'Walking Dead' recap: Last men standing
Remember that final showdown between Rick and Shane that's been brewing for a few episodes now? Well, it finally happened in Sunday night's episode of "The Walking Dead," "Better Angels," and if you haven't watched yet, this would be your cue to stop reading right now.
Faithful fans of Robert Kirkman's comic had a good idea that Shane would end up on the losing side of that fight, of course, but watching the standoff between the one-time partners unfold in a barren field under the light of the moon still made for one of the series' most memorable, most compelling scenes, which is really a testament to the talent of actors Andrew Lincoln and Jon Bernthal.
Both have delivered smartly nuanced performances week in and week out, the simmering tension between their characters erupting in bursts of violence before, but nothing like this: an all-out faceoff that seems to end with Rick stabbing his former friend to save his own life but, in fact, culminates with Carl shooting Shane in the head to save his father after Shane has come back as a walker. Which is really a lot to process.
Shane goes to the barn where the young man is being held with plans to shoot him before Rick and Daryl can drive him away from the farm -- until he hits upon a better idea. Shane frees Randall and they set off into the woods, with Shane telling Randall that he's no longer a member of Rick's group and is ready to join up with the other camp. Randall insists that he'll be a good fit with the guys he knows, that they're sort of a rough crowd.
But Randall doesn't make it back to safety. In a split second out of frame, Shane breaks Randall's neck. He then headbutts a tree to bloody himself and turns up back at Hershel's with a wild tale about how the boy got the drop on him and escaped.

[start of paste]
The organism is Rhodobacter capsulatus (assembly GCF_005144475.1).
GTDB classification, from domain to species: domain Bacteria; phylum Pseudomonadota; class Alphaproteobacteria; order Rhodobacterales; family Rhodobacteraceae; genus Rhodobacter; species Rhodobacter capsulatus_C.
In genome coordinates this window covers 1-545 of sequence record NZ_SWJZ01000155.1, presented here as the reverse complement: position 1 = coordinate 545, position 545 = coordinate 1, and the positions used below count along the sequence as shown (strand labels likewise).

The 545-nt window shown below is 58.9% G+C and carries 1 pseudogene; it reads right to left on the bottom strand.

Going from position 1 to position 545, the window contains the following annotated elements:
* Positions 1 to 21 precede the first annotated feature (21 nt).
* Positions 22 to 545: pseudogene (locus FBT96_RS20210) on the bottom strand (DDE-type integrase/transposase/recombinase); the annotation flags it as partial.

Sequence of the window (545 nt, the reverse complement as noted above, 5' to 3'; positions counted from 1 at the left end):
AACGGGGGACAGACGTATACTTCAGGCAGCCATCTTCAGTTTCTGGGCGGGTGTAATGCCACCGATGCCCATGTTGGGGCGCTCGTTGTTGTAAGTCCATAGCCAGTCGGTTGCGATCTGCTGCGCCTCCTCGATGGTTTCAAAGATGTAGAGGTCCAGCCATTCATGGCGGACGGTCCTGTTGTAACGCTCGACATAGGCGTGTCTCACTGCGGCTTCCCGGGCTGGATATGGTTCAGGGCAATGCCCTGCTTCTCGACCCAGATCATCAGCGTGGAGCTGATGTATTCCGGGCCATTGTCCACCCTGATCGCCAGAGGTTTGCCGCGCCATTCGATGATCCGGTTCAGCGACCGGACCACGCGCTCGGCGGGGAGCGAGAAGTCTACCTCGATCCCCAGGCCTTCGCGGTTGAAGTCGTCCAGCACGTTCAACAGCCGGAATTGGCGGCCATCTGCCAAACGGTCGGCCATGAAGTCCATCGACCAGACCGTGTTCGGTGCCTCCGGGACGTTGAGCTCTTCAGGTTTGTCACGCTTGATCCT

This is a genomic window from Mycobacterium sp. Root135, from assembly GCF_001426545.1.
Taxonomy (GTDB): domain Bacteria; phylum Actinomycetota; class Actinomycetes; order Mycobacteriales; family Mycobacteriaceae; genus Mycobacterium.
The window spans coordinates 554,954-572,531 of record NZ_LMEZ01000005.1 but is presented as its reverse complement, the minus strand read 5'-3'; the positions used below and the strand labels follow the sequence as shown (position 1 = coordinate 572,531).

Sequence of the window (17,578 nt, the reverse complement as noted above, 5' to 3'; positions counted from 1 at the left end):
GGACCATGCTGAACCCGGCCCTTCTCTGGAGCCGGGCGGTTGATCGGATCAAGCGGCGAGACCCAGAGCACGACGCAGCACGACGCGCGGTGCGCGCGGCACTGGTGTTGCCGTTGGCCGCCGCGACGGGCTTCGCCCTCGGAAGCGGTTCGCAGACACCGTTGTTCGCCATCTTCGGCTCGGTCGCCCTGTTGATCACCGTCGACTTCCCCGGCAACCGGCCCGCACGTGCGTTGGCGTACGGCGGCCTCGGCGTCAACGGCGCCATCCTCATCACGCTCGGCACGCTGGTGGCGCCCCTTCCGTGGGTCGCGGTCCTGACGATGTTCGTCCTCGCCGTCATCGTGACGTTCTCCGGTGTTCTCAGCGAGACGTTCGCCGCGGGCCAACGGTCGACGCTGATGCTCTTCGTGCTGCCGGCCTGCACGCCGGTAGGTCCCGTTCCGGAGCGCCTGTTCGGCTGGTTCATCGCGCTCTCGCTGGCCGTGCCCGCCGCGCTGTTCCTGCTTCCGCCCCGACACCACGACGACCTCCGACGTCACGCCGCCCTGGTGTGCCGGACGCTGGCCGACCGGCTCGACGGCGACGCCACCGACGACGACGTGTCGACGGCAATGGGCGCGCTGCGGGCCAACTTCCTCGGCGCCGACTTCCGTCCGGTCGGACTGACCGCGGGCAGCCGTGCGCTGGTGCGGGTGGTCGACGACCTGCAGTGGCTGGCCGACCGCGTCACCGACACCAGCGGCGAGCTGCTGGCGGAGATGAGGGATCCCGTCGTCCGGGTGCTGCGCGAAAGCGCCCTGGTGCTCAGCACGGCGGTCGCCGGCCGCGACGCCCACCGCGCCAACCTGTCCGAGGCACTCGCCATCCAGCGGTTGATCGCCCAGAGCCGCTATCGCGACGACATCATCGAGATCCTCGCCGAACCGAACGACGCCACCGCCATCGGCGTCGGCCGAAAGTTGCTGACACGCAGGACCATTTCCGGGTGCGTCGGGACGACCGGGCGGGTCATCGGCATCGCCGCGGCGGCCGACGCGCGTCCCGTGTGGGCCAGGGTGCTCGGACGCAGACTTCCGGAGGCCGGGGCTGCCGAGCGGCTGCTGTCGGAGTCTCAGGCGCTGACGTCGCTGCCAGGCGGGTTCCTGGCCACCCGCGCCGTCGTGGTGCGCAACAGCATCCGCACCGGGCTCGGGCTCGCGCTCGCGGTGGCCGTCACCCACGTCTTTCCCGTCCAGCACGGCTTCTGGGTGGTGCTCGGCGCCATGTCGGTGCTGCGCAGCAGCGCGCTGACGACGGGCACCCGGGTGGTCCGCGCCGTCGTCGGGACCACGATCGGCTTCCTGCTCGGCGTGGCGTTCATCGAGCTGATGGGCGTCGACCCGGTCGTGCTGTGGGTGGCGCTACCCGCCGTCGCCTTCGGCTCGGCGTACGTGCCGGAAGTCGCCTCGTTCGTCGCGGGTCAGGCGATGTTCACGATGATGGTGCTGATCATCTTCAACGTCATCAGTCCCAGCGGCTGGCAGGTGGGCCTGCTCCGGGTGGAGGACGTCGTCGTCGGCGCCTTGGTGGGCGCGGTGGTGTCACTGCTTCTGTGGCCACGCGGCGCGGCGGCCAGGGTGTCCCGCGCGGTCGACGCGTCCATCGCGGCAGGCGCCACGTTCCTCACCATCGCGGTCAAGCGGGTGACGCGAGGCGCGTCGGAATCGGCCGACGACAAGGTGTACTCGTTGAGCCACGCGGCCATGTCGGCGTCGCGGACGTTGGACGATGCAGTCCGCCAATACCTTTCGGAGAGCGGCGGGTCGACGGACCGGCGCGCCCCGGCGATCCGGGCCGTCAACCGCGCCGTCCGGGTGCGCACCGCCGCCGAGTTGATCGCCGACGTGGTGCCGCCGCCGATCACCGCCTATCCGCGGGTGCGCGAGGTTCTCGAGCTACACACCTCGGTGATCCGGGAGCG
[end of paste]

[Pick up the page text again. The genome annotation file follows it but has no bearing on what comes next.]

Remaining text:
No one quite believes Shane's version of events, but Rick, Glenn, Daryl and Shane head out into the woods to search for Randall anyway. It's Daryl and Glenn who find him: new zombified Randall comes tottering out of the night and attacks them. They take him down, with Daryl noting that Randall has no bite marks anywhere on his body (just like the walkers Rick and Shane encountered a while back), begging the question of how, precisely, he managed to turn into a walker.
Rick and Shane are their own two-men team, but as they reach a moonlit clearing, Shane makes plain his vision of the future: one without Rick. He draws his gun and prepares to shoot Rick, but it's Rick who comes out alive -- he convinces Shane to lower his weapon just long enough to give Rick the chance to step forward and surprise him with a blade to the abdomen.
A few moments later Carl turns up, and Rick desperately struggles to explain to his boy what transpired. Carl pulls out his own gun -- the same one that he took from Daryl's bag, the one he confessed to Shane that he'd taken, the one that Rick insisted he learn to use to protect himself -- and fires, taking down Walker Shane, who'd been advancing toward an unsuspecting Rick.
With Shane gone, the broken group just might be able to find cohesion again; there is no longer an instigator to question Rick and Hershel's more pacifist, humanist leanings. But in the world of "The Walking Dead," rarely do things get better. Rather, they typically go from bad to worse. Given that, wonder what's ahead for the season finale...
What did you think? How's the series likely to fare without Jon Bernthal? Will Shane be missed? Please leave your comments below.
-- Gina McIntyre
Photo: Shane (Jon Bernthal) in Sunday's episode of "The Walking Dead" -- before he becomes a zombie. Credit: AMC